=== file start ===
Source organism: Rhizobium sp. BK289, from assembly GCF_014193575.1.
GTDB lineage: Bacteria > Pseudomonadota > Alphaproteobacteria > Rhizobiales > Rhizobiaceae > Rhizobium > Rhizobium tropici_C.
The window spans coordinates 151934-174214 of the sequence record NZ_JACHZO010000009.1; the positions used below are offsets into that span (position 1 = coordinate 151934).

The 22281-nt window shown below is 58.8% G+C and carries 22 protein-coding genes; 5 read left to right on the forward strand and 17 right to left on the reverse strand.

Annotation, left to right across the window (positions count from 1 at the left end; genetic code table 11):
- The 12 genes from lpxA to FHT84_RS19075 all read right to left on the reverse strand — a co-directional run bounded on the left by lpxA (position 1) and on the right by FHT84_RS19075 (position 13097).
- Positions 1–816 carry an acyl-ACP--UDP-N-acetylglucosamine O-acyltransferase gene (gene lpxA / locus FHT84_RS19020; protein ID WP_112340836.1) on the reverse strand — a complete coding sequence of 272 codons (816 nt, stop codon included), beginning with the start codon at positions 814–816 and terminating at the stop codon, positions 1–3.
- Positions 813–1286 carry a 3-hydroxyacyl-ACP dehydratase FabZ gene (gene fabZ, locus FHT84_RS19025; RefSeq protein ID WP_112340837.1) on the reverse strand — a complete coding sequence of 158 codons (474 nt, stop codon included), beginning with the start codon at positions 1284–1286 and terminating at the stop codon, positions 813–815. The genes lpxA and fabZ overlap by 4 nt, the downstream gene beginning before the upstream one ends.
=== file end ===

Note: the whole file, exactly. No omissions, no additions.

Source organism: Rhizobium sp. BK289, from assembly GCF_014193575.1.
GTDB lineage: Bacteria > Pseudomonadota > Alphaproteobacteria > Rhizobiales > Rhizobiaceae > Rhizobium > Rhizobium tropici_C.
The window spans coordinates 151934-174214 of the sequence record NZ_JACHZO010000009.1; the positions used below are offsets into that span (position 1 = coordinate 151934).

The 22281-nt window shown below is 58.8% G+C and carries 22 protein-coding genes; 5 read left to right on the forward strand and 17 right to left on the reverse strand.

Annotation, left to right across the window (positions count from 1 at the left end; genetic code table 11):
- The 12 genes from lpxA to FHT84_RS19075 all read right to left on the reverse strand — a co-directional run bounded on the left by lpxA (position 1) and on the right by FHT84_RS19075 (position 13097).
- Positions 1–816 carry an acyl-ACP--UDP-N-acetylglucosamine O-acyltransferase gene (gene lpxA / locus FHT84_RS19020; protein ID WP_112340836.1) on the reverse strand — a complete coding sequence of 272 codons (816 nt, stop codon included), beginning with the start codon at positions 814–816 and terminating at the stop codon, positions 1–3.
- Positions 813–1286 carry a 3-hydroxyacyl-ACP dehydratase FabZ gene (gene fabZ, locus FHT84_RS19025; RefSeq protein ID WP_112340837.1) on the reverse strand — a complete coding sequence of 158 codons (474 nt, stop codon included), beginning with the start codon at positions 1284–1286 and terminating at the stop codon, positions 813–815. The genes lpxA and fabZ overlap by 4 nt, the downstream gene beginning before the upstream one ends.